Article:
|Year of selection||2012|
Type of support
500 000 €
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In some ways, modern medicine is like mending a moth hole in a knit sweater; you need to see each individual strand of yarn in order to precisely map damage and replace only the exact portion of each strand that’s been eaten away. In medicine, rather than strands of yarn, it’s about seeing individual molecules within individual cells and intervening at that extremely precise level. That’s what makes nanotechnology and nanoparticles such exciting new frontiers. Situated at the intersection of quantum physics and biomedicine, nanotechnologies offer promising new directions for medical imaging for application in diagnoses and therapies.
Renowned for his research into the nature and behavior of wave/matter interactions, Prof. Emmanuel Fort is the newly appointed holder of the AXA-ESPCI Chair in Biomedical Imaging at ParisTech, the Paris Institute of Science and Technology. His lab is searching for ways to use nanotechnologies to make biomedical imaging much more precise than existing methods such as MRI.
Gold nanoparticles have been known for their healing properties since ancient Greece. The odd qualities of these nanoparticles are rich in possibilities for medical research for two reasons. For one, they serve as antennae, which capture and focus waves. Then, they scatter back the energy of these waves in the form of light or convert the absorbed energy into heat. The medical challenge is to exploit these features, especially the strong interaction with light.
Part of Fort’s research uses the unique properties of these nanoparticles to image and destroy cancer tumors. When exposed to a particular wavelength of light, the particles emit light back. This enables a non-invasive, extremely high-definition biopsy, for example. What is more, because the nano-scale emitters can also produce heat, they could conceivably be used to very precisely “bake” cancerous cells, without affecting healthy ones.
Fort’s research also focuses on cellular ultramicroscopy in which live cell activity can be observed with a nanometric resolution and a sensitivity down to a single molecule. Reaching these ultimate detection limits is most challenging but crucial to understanding the mechanisms involved in numerous diseases, such as Alzheimer's. Fort uses innovative principles to specifically improve the axial resolution and obtain 3D images of cells with a nanometer resolution.
Overall, Fort’s goal is to create new types of imagery that marry diagnosis and therapy techniques into a single, unified form of treatment.
Hosted at the ESPCI ParisTech's Langevin Institute “Waves & Images”, this Chair in Biomedical Imaging has been awarded to Professor Emmanuel Fort, one of the leading experts in wave-matter interaction. The goal of the Chair is to contribute to a better detection and representation of bodies, vessels and human tissues and to pave the way for less invasive and traumatic surgeries and therapies for patients.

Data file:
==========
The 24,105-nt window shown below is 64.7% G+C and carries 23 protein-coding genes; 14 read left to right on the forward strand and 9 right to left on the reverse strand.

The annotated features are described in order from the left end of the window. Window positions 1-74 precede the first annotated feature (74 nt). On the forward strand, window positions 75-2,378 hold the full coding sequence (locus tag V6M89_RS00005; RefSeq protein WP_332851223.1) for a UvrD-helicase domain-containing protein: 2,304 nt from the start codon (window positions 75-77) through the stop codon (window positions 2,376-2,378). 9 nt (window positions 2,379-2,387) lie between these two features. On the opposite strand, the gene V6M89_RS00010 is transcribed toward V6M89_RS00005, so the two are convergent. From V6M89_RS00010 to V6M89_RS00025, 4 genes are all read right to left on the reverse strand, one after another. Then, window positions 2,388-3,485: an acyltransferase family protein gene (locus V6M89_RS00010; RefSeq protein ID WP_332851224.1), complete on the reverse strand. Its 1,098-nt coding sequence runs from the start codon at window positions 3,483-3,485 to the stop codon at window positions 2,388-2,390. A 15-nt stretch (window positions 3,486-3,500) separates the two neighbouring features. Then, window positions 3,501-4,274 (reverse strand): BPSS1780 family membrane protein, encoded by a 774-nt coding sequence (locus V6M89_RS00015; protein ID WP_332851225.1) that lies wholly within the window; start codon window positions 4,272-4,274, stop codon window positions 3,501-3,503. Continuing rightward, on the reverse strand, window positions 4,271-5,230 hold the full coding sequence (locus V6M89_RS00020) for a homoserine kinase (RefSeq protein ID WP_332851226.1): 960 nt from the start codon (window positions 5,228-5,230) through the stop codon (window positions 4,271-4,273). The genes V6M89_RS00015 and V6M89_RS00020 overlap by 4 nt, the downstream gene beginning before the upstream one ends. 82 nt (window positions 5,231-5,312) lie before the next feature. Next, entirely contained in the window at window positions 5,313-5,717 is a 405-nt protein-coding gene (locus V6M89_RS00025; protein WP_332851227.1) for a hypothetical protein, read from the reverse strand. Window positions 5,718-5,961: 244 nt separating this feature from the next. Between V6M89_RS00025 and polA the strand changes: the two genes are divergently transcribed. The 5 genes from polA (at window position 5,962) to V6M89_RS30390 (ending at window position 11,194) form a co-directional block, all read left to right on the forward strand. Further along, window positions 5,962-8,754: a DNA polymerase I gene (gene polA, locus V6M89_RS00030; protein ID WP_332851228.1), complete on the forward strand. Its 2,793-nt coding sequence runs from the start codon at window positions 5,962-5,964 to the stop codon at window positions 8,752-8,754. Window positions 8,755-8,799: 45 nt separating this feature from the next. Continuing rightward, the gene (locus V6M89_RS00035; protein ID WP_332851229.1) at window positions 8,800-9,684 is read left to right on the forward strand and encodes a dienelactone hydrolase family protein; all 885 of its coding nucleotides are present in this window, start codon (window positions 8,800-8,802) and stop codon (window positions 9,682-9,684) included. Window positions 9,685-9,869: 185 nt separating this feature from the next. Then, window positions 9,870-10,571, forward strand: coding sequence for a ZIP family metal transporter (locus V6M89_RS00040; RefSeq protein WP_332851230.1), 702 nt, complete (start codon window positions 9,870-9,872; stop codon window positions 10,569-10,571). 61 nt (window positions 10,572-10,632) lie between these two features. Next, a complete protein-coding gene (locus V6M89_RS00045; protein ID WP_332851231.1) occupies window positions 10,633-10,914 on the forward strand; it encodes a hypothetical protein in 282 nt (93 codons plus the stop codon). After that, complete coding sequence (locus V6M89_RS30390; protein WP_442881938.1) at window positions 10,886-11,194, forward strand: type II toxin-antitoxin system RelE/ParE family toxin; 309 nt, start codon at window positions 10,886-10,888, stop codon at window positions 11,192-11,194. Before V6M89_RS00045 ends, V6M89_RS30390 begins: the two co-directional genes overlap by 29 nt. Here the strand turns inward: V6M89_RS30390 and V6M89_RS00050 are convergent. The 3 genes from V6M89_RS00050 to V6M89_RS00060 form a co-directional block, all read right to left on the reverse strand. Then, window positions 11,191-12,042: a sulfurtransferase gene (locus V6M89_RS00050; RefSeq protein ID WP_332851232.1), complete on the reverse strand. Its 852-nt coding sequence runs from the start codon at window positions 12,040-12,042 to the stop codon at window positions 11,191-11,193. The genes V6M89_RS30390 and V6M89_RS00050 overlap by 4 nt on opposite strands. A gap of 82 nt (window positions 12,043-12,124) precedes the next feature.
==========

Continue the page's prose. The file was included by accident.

For more information, read this great article, a recap on Professor Emmanuel Fort's presentation by the ParisTech Review.
Will tomorrow's medicine enable us to fight battles against cardiovascular, cancer and neurological diseases from a remote distance?
From detection to diagnosis to treatment, scientific research is constantly looking for new and better tools to improve the quality of care of patients. However, the latter is closely related to the ability of healthcare professionals to visualize organs, human tissue and vessels, the vectors of therapeutic intervention. Advances in biomedical imaging, precisely because they allow for a better representation and detection of tissues and problematic masses in the body will enable less invasive surgeries and traumatic therapies for patients in the future.
The work of Emmanuel Fort, the AXA - ESPCI Chair holder, is at the heart of these issues, at the crossroads of fundamental physics research and technological innovation. A former student at Telecom ParisTech and an École Polytechnique graduate, he was appointed lecturer at the University Paris-Diderot in 2000 and joined the Langevin Institute (winner of the Laboratoire and Équipment d'Excellence awards) at ESPCI ParisTech in 2010. He is interested in imaging techniques and innovative optical sensing techniques for biomedical applications in diagnosis and therapy (from optics to photonics, including ultrasound and fluorescence). Another part of his activities is more fundamental and focuses on the analogies between quantum and classical systems.
Thanks to the AXA Chair endowment, his research will not only help refine diagnostic and therapeutic treatments in vivo, in a non-invasive way, but also develop virtual biopsy operations. In addition, he will study the risks and benefits of the therapeutic use of nanoparticles and is already involved in several national and international collaborations, including with MIT and the University of Singapore.
Beyond the obvious scientific value of Emmanuel Fort's results (fifty scientific papers published as of today), the innovative nature of his research allowed him to file several international patents. Laureate of the 2009 Diderot-Innovation Prize and of the 2012 Jean-Jerphagnon Prize, this young researcher is identified by the international community as one of the up-and-coming scientists of the young generation.
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